Yogi and Boo Boo may soon have to go back to Jellystone Park to steal picnic baskets, because Sawtooth National Recreation Area officials are proposing new food storage procedures in parts of the SNRA including campgrounds at Redfish Lake.
SNRA officials would phase in the new food storage regulations, beginning with public education, Ranger Kirk Flannigan told Custer County commissioners Monday. The goal is to minimize bear-human conflicts by requiring food be stored in bear-proof containers, in hard-sided vehicles or campers with closed windows or in Forest Service buildings.
Flannigan introduced new Sawtooth National Forest Supervisor Jim DeMaagd and the two presented commissioners a draft copy of the proposed regulations. They asked the commissioners to review the proposal and submit comments by the end of April. Public comment will also be sought.
There were about 20 bear-human incidents on the SNRA in 2017 related to food, according to the draft bear food storage proposal. Idaho Fish and Game officers shot and killed two bears in the Ketchum area after they became habituated and dangerous to people. In the past bears have fed on human food, trash and smelly stuff like cooking waste and human hygiene products, mostly when visitors were sleeping or absent from their camps. Bears are attracted to hunters’ animal carcasses, hay cubes, grain and stock feed, even alfalfa hay. A few incidents of forest visitors intentionally feeding bears have also been documented.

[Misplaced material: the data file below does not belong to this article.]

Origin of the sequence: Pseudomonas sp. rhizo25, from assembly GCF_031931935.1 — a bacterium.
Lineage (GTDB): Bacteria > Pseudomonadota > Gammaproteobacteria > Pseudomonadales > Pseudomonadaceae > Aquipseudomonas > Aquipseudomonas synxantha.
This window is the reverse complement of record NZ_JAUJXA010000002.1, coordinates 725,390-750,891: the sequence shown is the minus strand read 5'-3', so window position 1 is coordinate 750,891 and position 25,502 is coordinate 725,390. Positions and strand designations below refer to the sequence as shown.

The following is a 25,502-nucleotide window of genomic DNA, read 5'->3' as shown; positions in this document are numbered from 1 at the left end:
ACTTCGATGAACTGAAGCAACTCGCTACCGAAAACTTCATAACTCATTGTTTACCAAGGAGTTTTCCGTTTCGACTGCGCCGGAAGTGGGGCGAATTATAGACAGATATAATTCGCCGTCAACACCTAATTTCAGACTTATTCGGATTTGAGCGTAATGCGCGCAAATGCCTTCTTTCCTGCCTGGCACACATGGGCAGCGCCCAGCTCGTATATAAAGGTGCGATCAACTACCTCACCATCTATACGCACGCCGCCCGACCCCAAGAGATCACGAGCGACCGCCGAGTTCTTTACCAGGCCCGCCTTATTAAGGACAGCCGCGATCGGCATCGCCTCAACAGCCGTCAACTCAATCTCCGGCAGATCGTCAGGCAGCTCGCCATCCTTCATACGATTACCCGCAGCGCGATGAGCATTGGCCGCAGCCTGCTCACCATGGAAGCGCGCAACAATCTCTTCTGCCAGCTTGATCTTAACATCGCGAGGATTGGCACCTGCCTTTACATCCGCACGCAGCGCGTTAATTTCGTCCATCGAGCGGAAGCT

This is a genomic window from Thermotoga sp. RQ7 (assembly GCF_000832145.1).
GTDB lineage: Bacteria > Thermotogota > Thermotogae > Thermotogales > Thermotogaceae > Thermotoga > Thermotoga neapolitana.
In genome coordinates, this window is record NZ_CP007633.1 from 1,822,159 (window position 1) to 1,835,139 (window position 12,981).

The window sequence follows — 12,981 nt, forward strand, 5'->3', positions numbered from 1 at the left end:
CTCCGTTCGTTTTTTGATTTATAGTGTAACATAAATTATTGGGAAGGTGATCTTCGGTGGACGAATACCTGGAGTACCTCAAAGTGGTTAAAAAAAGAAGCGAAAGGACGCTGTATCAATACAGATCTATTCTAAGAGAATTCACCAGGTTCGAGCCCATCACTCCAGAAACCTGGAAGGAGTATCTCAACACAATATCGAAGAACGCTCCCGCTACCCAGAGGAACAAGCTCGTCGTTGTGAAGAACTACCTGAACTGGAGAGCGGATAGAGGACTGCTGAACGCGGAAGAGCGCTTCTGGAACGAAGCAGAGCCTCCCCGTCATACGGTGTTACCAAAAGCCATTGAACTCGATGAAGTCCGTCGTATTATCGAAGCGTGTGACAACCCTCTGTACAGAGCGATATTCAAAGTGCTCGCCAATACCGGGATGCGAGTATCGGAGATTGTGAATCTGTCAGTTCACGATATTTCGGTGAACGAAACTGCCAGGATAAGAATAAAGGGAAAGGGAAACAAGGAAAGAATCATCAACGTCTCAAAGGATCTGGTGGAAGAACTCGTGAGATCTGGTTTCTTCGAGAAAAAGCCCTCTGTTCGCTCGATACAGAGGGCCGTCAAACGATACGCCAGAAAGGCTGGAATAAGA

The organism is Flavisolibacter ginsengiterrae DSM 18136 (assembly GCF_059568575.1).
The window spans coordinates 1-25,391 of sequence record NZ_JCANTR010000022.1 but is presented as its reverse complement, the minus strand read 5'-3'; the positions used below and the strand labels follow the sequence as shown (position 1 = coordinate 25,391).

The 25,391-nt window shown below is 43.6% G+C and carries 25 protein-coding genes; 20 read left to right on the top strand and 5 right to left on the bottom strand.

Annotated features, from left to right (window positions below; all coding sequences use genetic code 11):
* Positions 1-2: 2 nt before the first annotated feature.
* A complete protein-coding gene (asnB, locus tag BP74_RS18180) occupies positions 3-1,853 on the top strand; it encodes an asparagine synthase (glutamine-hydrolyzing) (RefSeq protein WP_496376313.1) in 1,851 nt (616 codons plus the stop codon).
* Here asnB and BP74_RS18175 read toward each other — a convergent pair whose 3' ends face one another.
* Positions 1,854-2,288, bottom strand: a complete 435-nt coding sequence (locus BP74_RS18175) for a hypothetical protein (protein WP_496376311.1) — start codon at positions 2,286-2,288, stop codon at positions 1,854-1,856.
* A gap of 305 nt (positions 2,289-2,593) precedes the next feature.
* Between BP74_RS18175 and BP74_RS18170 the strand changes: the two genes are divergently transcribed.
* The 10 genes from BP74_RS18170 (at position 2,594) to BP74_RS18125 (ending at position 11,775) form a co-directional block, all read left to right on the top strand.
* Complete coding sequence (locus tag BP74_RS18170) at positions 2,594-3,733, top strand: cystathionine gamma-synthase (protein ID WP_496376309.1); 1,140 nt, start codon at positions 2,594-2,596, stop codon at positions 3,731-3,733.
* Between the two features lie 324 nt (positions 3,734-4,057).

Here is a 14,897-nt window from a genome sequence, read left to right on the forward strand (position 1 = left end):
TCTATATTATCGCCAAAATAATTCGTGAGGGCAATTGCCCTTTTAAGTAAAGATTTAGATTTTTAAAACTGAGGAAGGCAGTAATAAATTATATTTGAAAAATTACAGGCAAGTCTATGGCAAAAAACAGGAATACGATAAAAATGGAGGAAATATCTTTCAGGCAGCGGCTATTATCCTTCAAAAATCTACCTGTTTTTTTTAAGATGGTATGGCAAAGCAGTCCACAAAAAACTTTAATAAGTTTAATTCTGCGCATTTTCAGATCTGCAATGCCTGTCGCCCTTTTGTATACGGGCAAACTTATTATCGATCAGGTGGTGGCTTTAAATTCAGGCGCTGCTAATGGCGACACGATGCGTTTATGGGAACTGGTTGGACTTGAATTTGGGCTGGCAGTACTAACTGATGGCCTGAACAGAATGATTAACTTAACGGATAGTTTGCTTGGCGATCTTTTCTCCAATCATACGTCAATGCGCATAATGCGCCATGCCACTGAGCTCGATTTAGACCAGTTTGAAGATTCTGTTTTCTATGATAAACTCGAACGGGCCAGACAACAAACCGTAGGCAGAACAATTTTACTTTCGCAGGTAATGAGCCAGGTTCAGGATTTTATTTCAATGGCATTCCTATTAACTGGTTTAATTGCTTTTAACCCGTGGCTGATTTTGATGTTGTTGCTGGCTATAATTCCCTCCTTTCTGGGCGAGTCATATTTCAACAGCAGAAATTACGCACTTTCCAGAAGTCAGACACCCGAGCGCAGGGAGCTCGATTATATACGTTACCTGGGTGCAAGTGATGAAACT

Seventy percent of all bear-human conflicts in the Idaho Department of Fish and Game’s Salmon region in 2017 were on the SNRA. Between 2006 and 2016, 80 percent of bear-human conflicts were on the SNRA, with the number of incidents ranging from two to 15 a year.
In rare cases, Sawtooth National Recreation Area visitors have been injured by bears, according to forest officials. After the bears become dangerous they are often euthanized.
A food storage order would allow for effective management of “food, garbage and attractants in bear country and reduce bear-human encounters,” according to the draft proposal.
“Food storage practices are necessary to protect both humans and bears. Humans would be protected by reducing conflicts with bears. Bears would be protected by minimizing habituation and possible destruction of problem animals.”
Forest officials propose that local vendors in Sawtooth and Wood River valleys rent or sell bear-proof food storage and garbage containers.
If approved, the food storage order would be phased in during the next two years. he regulations would be in effect during the busy camping season, between Memorial Day and Labor Day. The proposal would not affect hunters or hunting seasons, according to Flannigan. The three wilderness areas with boundaries overlapping the SNRA would be exempted: Sawtooth Wilderness, Cecil D. Andrus-White Clouds Wilderness and Hemingway-Boulders Wilderness.
The Forest Service plans to publicize the proposal during a public comment period later this spring. Education precedes enforcement, with seasonal and year-round employees making educational and compliance contacts with the public.